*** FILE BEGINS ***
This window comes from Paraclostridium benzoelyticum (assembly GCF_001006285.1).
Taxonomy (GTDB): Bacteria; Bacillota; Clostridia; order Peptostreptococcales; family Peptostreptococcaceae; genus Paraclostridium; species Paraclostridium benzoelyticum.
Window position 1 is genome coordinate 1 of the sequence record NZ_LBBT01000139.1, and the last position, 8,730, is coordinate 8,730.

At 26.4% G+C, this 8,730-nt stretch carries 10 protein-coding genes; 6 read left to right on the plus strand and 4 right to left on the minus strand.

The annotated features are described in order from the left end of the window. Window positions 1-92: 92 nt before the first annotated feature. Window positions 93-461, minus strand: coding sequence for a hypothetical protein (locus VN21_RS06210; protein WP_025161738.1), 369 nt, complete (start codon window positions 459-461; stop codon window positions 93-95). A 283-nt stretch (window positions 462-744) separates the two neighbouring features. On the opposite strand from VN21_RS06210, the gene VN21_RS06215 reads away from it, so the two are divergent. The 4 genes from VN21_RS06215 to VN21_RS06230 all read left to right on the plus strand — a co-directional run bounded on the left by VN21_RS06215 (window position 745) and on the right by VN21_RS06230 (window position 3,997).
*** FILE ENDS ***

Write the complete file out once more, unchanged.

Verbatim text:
This window comes from Paraclostridium benzoelyticum (assembly GCF_001006285.1).
Taxonomy (GTDB): Bacteria; Bacillota; Clostridia; order Peptostreptococcales; family Peptostreptococcaceae; genus Paraclostridium; species Paraclostridium benzoelyticum.
Window position 1 is genome coordinate 1 of the sequence record NZ_LBBT01000139.1, and the last position, 8,730, is coordinate 8,730.

At 26.4% G+C, this 8,730-nt stretch carries 10 protein-coding genes; 6 read left to right on the plus strand and 4 right to left on the minus strand.

The annotated features are described in order from the left end of the window. Window positions 1-92: 92 nt before the first annotated feature. Window positions 93-461, minus strand: coding sequence for a hypothetical protein (locus VN21_RS06210; protein WP_025161738.1), 369 nt, complete (start codon window positions 459-461; stop codon window positions 93-95). A 283-nt stretch (window positions 462-744) separates the two neighbouring features. On the opposite strand from VN21_RS06210, the gene VN21_RS06215 reads away from it, so the two are divergent. The 4 genes from VN21_RS06215 to VN21_RS06230 all read left to right on the plus strand — a co-directional run bounded on the left by VN21_RS06215 (window position 745) and on the right by VN21_RS06230 (window position 3,997).